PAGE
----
SASO focuses on Tucson composers

The Southern Arizona Symphony Orchestra launches its season-long focus on Tucson composers this weekend with Jay Vosk’s 2003 work “Running the Rim.”

In each of its five concerts this season, the volunteer orchestra will perform a work by a Tucson composer that will be recorded for the orchestra’s first CD. Artistic Director and Conductor Linus Lerner said the CD will be released next summer. It also will include other works by Tucson composers that the orchestra will perform in the 2013-14 season, Lerner said.

Longtime SASO supporter Dorothy Vanek is sponsoring the concert, which will include a work SASO violist and composer Richard White wrote in her honor called “Celebration.”

In notes to the orchestra, Vosk described “Running the Rim” as a bit jazzy, with nods to Leonard Bernstein. The piece recounts the native New Yorker’s first visit to the Grand Canyon.

“There is a bright intensity one experiences when at the Grand Canyon,” he wrote. “The work is a kind of reminiscence of a past visit to this enthralling landmark. I also view this work through the eyes of a native New Yorker, which might be why the work is energetic and ‘jazzy’.”

The concert, which the orchestra will perform Saturday night in SaddleBrooke and Sunday in Oro Valley, also includes Beethoven’s Piano Concerto No. 5 “Emporer Concerto,” featuring guest pianist James Dick. Dick, who lives in Texas, is a critically acclaimed soloist who has performed around the country. He also is the founder of the popular Festival Hill at Round Top in Texas, where he hosts the annual Round Top Festival Institute.

The concert ends with Tchaikovsky’s Symphony No. 5, which makes references to Beethoven.

“It’s a really beautiful piece. It starts very sad with a funeral march but it ends up triumphant. It’s a redemption through death,” Lerner said. “It’s a great piece. Everybody loves Tchaikovsky No. 5.”

If you go

  • What: Southern Arizona Symphony Orchestra in concert.
  • Featuring: Guest pianist James Dick.
  • When and where: 7:30 p.m. Saturday at DesertView Performing Arts Center, 39900 S. Clubhouse Drive in SaddleBrooke, and 3 p.m. Sunday at St. Andrew’s Presbyterian Church, 7575 N. Paseo del Norte.
  • Tickets: For SaddleBrooke, $21 in advance, $23 day of; for St. Andrew’s, $20, free for children 17 and younger. Available online at sasomusic.org/tickets.htm

Program:

Jay Vosk’s “Running The Rim.”

Beethoven’s Piano Concerto No. 5, E-flat major “Emperor Concerto.”

Williamson’s “The Flower of Scotland.”

Tchaikovsky’s Symphony No. 5, E minor.

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SASO’s Story

Our most famous alumnus is Rico Saccani, associate conductor of SASO our inaugural year and piano soloist for the second concert. He later conducted opera companies and orchestras around the world and was music director of the Budapest Philharmonic Orchestra from 1985 to 2005.
Composer, pianist and conductor Warren Cohen served as music director for eight seasons, routinely commuting from his home in Phoenix, but one year all the way from Hawaii. His wife, coloratura Carolyn Whitacre, was a favorite soloist.
The most colorful performance was a Halloween concert in Nogales—a ghoulish event where the conductor was a clown and all the musicians were in costume.
One spring SASO proved it has animal attraction. When it played at the Reid Park Zoo, some of the critters sang along with the music
The largest event SASO has produced was Berlioz Te Deum, presented at the Tucson Community Center Music Hall with the Tucson Civic Orchestra, Tucson Masterworks Chorale, Tucson Arizona Boys Chorus and Pima College Singers.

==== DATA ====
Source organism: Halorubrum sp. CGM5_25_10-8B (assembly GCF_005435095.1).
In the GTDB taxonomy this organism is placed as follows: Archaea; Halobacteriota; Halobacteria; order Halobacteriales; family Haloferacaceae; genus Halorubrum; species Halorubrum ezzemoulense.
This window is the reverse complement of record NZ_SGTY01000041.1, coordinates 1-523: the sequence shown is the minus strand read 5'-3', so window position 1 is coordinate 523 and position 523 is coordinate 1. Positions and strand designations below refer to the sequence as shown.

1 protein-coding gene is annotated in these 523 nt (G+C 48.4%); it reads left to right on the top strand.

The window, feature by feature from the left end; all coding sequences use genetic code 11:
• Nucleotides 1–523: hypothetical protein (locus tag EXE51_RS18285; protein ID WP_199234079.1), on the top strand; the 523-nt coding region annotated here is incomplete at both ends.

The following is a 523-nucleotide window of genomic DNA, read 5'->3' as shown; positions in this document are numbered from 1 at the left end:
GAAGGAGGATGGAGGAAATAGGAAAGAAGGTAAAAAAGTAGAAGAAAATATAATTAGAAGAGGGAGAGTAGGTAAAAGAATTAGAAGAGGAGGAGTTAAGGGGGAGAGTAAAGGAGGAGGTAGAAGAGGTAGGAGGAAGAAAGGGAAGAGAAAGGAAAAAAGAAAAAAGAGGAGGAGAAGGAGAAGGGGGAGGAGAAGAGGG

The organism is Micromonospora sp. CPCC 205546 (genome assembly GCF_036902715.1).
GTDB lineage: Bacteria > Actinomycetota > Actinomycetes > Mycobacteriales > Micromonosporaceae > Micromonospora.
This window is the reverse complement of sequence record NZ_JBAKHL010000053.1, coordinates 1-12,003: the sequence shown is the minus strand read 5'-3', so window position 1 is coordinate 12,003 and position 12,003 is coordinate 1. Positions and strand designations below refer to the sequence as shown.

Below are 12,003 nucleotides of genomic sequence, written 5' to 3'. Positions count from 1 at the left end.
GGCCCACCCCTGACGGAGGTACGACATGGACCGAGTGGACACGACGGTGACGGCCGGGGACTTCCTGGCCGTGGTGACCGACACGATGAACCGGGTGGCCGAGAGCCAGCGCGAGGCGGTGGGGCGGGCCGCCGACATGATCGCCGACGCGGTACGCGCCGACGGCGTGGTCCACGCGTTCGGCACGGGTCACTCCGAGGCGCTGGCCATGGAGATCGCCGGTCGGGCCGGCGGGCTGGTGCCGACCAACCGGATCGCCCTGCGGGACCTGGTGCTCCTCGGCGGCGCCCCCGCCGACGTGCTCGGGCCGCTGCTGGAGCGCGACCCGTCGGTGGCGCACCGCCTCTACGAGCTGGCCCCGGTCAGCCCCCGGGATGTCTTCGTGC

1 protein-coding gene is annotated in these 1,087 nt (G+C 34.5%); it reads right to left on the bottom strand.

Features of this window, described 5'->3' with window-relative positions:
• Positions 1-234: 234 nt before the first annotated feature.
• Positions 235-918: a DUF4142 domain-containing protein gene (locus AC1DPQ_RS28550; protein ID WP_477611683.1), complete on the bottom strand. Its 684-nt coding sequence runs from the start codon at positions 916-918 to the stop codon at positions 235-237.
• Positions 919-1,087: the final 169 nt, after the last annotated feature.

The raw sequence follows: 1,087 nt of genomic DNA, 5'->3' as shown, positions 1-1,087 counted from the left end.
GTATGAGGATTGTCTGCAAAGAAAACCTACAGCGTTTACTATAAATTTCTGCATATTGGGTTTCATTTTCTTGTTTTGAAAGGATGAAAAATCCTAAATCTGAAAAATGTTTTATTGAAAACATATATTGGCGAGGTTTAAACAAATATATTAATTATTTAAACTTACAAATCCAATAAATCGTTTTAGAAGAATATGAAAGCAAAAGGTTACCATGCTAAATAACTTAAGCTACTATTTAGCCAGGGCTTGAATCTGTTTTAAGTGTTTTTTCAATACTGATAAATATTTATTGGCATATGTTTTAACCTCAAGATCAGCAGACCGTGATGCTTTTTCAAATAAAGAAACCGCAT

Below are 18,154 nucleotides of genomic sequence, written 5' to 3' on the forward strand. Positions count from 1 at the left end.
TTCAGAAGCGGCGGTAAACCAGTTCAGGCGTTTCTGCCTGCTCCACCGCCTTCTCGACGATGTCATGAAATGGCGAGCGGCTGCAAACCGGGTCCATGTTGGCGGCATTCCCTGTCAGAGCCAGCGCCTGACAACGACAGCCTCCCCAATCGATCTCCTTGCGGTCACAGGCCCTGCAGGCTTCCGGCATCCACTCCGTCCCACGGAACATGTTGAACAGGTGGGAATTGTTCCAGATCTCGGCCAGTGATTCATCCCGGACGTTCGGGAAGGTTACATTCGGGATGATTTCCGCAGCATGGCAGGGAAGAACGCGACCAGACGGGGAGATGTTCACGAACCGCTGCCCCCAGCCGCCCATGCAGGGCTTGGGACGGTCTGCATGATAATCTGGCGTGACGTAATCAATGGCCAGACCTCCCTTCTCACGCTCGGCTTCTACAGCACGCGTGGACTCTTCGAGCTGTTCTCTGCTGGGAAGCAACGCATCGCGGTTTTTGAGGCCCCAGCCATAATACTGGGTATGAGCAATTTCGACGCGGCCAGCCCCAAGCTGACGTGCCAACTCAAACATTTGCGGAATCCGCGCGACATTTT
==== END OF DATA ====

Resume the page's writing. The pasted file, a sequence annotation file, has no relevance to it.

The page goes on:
Adam Boyles was the music director for three seasons, bringing bountiful youthful energy and a passion to serve the music. Then the Tucson native moved East to brave the snow and conduct the orchestra at MIT in Boston.
The first concert was Oct. 28, 1979, conducted by former University of Arizona music professor Henry Johnson, featuring Jonathan Kramer in a Boccherini cello concerto.
Turkish maestro Orhan Salliel, after guest-conducting SASO in the fall of 2012, wrote to us, "The time in Tucson I shared with you in SASO for me was so special. I felt the real love of music from the bottom of everyone's hearts. It was something I do not feel often—never, ever in the professional world anymore. Please keep it, save it, try to build everything from this power of love for music."
Early audiences had to be loyal followers of this itinerant orchestra, which performed all over the city, frequently in churches. In the 1980s SASO rented the Temple of Music and Art for a concert. The City of Tucson condemned the building the morning of the dress rehearsal and the concert was canceled.
SaddleBrooke is home to many of our loyal donors and the place where we’ve held our gala celebrations—first a black-tie dinner with music from "Phantom of the Opera" and later our annual StarStruck Gala evenings from 2008 through 2013.
In December 1995 SASO was the first to present a concert at SaddleBrooke. This was the brainstorm of concertmaster Sam Kreiling. The concert sold out, as did a four-concert series the following year. SASO has performed there ever since.
Brazilian-born Linus Lerner, in his first year as music director, challenged the orchestra to learn his native Latin rhythms by playing Villa-Lobos. This proved surprisingly hard to do. We finally got it, but not until the week of the concert.
Alan Schultz became music director in Year 2 and continued leading SASO for 15 seasons. He frequently conducted from the keyboard—organ or harpsichord. He also composed several works premiered by SASO.
The visionary founders of SASO were Barbara and Bill Chinworth, Scott Bracher and Janet Lombard. Barbara has played with SASO through its entire history, originally in the horn section, now on bass.
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